As he stood looking he heard a woman's voice of exceptional beauty suddenly coming from within. He was almost sure it was a hymn she chanted, as the tempo was both slow and solemn. Although he heard the words quite clearly he was unable to recognise the language in which it was sung. As he listened his face changed from amazement to one of dawning of hope. His pulse started racing, and he found it impossible to either move or speak. The chant came to an end and the beautiful voice ceased. A moment later a door opened, a door so cleverly hidden that it had seemed a part of the wall. When the door stood fully open a young woman stepped out and stood facing him, but she was unable to see him, as he was hidden in the shadow of a tree.

 


CHAPTER ONE

To describe either her face or figure would be like trying to describe a full moon on a bright starry night sky to a blind man. Her face was the essence of perfection, her skin was without blemish. Her figure slim yet full breasted, she was brunette in comparison to a Dane and blond compared to a Spaniard. But all this beauty palled into insignificance, or at least passed unnoticed, when compared to her inner-self reflected in her beautiful brown eyes.

Her dress was a peculiar full loose petticoat of dark blue silk reaching only to her ankle, displaying her beautifully shaped foot. She wore a pale yellow jacket, made of the finest wool, reaching up to her delicate throat. The sleeves were tight at the shoulder, falling in widening folds to the wrist, so that every movement she made displayed the soft round arm beneath. An antique brooch of curiously worked silver held jacket at her delicate neck, the collar designed so it either stand or fell. This evening it was closed and thrown back, the silver fringe gleamed through her hair as it fell with natural richness down over her shoulders.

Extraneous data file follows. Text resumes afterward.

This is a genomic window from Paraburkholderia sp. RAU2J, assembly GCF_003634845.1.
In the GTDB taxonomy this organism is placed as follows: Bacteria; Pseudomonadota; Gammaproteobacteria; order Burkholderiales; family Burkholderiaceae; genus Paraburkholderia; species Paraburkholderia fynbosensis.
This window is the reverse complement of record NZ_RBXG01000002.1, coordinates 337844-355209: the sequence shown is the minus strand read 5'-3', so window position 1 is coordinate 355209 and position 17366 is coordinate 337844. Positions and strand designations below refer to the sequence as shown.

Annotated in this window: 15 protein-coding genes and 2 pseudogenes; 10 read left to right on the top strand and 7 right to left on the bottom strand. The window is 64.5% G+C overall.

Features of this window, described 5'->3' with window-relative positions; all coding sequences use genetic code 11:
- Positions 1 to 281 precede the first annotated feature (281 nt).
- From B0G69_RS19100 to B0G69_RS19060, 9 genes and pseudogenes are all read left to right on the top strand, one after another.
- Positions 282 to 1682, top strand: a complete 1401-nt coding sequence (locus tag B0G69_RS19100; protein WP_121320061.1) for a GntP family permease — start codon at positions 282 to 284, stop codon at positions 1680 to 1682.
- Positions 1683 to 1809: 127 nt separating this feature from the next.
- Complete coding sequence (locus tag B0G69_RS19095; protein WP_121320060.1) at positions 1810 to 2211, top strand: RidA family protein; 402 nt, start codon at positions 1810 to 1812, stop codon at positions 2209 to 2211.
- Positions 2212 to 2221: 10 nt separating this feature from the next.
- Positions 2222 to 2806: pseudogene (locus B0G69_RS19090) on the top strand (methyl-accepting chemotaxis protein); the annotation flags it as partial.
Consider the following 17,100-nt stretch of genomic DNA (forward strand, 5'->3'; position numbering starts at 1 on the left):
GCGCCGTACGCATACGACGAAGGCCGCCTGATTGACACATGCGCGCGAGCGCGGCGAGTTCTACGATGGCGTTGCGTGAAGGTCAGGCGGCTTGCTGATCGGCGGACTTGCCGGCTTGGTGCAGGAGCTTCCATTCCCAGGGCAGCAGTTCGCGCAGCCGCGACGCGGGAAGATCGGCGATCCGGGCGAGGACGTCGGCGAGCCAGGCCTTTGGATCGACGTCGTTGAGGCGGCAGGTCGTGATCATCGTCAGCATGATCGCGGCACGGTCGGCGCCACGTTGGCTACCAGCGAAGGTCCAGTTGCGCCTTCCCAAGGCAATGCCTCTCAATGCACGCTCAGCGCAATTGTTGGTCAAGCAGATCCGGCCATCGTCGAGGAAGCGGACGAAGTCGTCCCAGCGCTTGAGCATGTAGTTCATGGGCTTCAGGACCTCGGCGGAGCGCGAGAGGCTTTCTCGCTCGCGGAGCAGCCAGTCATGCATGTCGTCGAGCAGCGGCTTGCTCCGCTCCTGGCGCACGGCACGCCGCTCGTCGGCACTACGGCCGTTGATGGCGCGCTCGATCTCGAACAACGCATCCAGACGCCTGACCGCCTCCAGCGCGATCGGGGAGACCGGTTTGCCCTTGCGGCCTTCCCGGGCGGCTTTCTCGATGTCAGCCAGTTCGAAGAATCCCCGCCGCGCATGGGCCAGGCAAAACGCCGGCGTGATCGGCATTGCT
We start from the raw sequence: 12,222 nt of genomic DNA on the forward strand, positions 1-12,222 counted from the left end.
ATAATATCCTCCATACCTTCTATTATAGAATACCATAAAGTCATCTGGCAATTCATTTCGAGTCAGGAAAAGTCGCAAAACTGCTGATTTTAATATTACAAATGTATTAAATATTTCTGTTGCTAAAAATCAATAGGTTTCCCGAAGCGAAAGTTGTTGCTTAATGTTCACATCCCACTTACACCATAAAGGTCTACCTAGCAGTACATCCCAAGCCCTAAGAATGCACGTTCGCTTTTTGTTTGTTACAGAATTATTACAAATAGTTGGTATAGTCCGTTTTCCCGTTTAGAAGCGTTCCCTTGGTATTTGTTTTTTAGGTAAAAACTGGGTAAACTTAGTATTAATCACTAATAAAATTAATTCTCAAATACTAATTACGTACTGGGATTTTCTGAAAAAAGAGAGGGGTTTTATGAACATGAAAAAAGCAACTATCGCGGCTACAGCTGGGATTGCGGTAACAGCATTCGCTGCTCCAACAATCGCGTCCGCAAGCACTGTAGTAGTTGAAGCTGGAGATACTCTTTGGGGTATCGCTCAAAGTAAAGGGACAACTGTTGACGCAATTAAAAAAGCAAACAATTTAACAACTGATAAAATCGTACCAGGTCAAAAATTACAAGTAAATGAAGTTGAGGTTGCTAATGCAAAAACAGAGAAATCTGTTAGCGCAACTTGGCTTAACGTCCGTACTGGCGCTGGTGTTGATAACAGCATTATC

Her hair was parted and braided at her temple, enhancing her classic beauty. To a stranger this beautiful vision may have looked like an angle from heaven. To Edward she was the catalyst the brought a memory to the present with such a depth of feeling that for a moment he found it difficult to breath.

The woman turned away still not having seen him and her movement awoke him from his near stupor.

“Ana,” he exclaimed, moving into the sunlight. She was so badly startled by his sudden appearance that she would have fallen had he not caught her. As she attempted to break away from him, he heard her muffled exclamation, a mixture terror, astonishment, yet at the same time intermingled with joy.